Kevin Love’s Extension Means Nothing to his Long-Term Future in Cleveland

The Cleveland Cavaliers announced on Tuesday morning that Kevin Love signed a contract extension with the team worth $120 million for four years.  Love only had one more year left on his deal coming into the offseason worth $25 million.  There was chatter around the league about what the Cavs would do with Love after LeBron James departed for Los Angeles and left their lone All-Star with a cluster of players on bloated contracts.  At present, it appears the Cavs have no intentions of trading Love.  That is for the best interest of the team’s long-term plan.

LeBron forcing the Cavs hand into signing his friends, JR Smith and Tristan Thompson, to ludicrous contracts, and acquiring two extremely overrated and overpaid guards in Jordan Clarkson and George Hill has put the team in salary cap hell.  These three players are under contract for the next two seasons, and there will be no chance to dump their salaries unless they are willing to part with future assets, which is not an option for the franchise post-LeBron.  The Hawks also own the Cavaliers first round pick this season if that pick falls outside the top 10 stemming from the Kyle Korver trade back in 2017.  The Cavs, by default, have no reason for tanking this upcoming season, which made it clear that they needed to resign Love, so he did not walk away for nothing in 2019.

None of this means that Love is going to be a Cavalier for any part of that extension.

Love is an All-Star caliber player, and likely will return to his Minnesota Timberwolves form now that the shadows of Kyrie Irving and James have now passed.  Love averaged 26.1 points per game and 12.5 rebounds per game in his last season with the Wolves, and he has the potential to reach those stats as he returns to a familiar role.  The Cavs have enough talent to earn the seventh or eighth seed in a weak Eastern Conference.  If they can live up to those expectations, that will allow the team to pay their debt to the Hawks via their 2019 first round pick and send them into an offseason where they are one year away from getting off the Smith, Thompson, Clarkson, and Hill contracts.  That same offseason is where I believe the Cavs will start to reopen trade talks for the 5-time All-Star.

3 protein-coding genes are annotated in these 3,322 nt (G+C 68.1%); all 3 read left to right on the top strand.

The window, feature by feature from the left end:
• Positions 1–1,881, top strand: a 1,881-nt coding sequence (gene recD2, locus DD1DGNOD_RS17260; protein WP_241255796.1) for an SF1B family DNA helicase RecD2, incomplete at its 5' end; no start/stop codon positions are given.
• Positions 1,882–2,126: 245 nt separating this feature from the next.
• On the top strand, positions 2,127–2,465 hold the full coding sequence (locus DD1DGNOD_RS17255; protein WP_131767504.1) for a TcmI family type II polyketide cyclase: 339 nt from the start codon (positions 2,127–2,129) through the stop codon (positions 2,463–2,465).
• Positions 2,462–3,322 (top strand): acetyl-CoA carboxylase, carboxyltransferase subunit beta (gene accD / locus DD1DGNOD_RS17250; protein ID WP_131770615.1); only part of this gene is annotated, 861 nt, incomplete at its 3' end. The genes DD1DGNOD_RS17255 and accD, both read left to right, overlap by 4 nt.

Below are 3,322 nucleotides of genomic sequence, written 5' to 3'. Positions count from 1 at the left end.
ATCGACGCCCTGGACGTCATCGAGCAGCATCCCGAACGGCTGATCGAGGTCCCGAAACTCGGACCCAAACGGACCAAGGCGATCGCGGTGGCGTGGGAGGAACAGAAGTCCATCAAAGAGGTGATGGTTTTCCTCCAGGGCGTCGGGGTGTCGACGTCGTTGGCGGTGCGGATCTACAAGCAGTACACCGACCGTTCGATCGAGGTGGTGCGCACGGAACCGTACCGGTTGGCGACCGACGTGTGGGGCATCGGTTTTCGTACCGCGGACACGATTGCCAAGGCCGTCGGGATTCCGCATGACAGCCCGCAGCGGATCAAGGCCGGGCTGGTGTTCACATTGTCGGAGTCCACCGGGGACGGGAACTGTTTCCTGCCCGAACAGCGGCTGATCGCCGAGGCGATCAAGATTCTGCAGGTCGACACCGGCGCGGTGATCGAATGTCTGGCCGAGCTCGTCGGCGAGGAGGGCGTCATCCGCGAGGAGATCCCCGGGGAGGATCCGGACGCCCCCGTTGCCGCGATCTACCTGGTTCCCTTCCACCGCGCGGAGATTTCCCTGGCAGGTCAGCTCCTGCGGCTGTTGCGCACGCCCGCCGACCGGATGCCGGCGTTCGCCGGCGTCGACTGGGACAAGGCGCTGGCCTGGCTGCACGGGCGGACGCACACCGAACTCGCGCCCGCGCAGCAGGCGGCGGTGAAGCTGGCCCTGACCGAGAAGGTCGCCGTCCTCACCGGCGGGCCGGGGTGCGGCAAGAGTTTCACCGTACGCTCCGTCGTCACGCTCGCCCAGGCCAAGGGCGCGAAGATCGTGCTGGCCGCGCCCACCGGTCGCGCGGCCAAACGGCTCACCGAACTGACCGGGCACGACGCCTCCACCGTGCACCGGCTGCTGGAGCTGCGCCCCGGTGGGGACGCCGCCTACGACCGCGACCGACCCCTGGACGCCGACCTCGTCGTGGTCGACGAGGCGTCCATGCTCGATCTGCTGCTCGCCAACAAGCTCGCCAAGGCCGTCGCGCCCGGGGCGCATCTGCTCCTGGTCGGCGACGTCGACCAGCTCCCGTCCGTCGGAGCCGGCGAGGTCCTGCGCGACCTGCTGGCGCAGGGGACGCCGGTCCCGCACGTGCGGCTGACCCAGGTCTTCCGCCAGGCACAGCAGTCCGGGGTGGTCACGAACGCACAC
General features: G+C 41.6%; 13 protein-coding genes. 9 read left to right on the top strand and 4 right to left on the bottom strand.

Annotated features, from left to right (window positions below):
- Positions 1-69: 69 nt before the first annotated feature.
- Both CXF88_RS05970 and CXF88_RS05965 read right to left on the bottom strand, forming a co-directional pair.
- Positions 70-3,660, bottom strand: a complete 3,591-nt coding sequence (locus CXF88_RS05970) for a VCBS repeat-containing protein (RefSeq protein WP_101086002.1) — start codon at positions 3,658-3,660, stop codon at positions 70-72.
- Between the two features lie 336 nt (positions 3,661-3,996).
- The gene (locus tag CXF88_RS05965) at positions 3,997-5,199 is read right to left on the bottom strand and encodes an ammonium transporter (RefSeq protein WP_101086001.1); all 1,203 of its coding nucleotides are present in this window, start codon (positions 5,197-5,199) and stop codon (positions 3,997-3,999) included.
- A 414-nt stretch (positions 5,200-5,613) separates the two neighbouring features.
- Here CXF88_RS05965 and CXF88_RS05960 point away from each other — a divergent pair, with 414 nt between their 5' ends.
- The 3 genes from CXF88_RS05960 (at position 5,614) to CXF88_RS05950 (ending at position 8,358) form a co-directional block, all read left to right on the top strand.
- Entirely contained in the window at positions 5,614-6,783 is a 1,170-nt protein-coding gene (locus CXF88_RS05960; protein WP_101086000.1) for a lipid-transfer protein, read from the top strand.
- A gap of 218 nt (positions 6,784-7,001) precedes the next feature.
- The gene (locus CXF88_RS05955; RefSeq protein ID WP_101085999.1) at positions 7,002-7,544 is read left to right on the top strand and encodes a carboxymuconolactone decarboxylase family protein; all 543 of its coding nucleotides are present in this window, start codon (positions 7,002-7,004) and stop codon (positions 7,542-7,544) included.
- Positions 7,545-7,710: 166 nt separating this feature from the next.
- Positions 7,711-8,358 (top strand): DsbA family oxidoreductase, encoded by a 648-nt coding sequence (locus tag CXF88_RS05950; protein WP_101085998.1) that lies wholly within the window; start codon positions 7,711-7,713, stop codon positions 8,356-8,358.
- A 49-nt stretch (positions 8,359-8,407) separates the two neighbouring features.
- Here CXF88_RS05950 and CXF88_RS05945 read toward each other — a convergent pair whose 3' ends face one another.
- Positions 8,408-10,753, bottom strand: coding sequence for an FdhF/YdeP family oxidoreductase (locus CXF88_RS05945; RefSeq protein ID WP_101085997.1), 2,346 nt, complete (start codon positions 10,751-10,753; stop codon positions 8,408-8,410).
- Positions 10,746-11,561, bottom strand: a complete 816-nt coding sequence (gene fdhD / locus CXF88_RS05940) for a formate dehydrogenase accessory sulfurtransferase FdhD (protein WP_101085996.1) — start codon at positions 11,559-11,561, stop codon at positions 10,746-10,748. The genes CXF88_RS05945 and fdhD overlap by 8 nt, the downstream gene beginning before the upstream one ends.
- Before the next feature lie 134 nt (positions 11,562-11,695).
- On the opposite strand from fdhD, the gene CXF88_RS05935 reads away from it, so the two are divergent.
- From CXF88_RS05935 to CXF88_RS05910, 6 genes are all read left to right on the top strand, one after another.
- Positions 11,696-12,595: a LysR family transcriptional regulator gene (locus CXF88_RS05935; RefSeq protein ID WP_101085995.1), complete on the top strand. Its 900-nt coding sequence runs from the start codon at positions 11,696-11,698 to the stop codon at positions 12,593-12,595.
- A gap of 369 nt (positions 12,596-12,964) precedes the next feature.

Love will be coming off a year where hopefully he rediscovers his ability to play on a team without LeBron, and there will be teams that miss out on the highly anticipated 2019 free agency class that will be desperate for an All-Star.  Blake Griffin’s trade to the Detroit Pistons is a prime example of this.  Stan Van Gundy knew he was getting canned after the season, and he chucked up a Hail Mary by taking on Griffin’s ridiculous 5-year $171 million contract.  The Pistons are now land-locked with their roster, and Van Gundy is no longer with the team.  Love’s new contract is much more reasonable in price, he fits the modern NBA, and he is a shorter commitment than Griffin, making it very possible the Cavs could bring in a decent haul of assets for Love’s services.

If the Cavs deal Love in the 2019 offseason, then the roster will be filled with a young talent, great draft capital, and expiring contracts.  This will give the franchise endless flexibility in the 2020 offseason to do as they please.

In the meantime, K-Love is currently sitting at home after signing his second massive NBA contract, taking his total NBA earnings to an astounding $250 million over his career.  At this point, he probably does not give a fuck what happens to him from now on.  If he gets traded now, who cares.  He gets to leave Cleveland, and still make $30 million each of the next four years!

Love gets a great deal, and Cleveland secures an asset that they will be able to use to either maintain success, or mortgage for the future.  Sounds like a win-win to me.

Photo Credit:  SI.com

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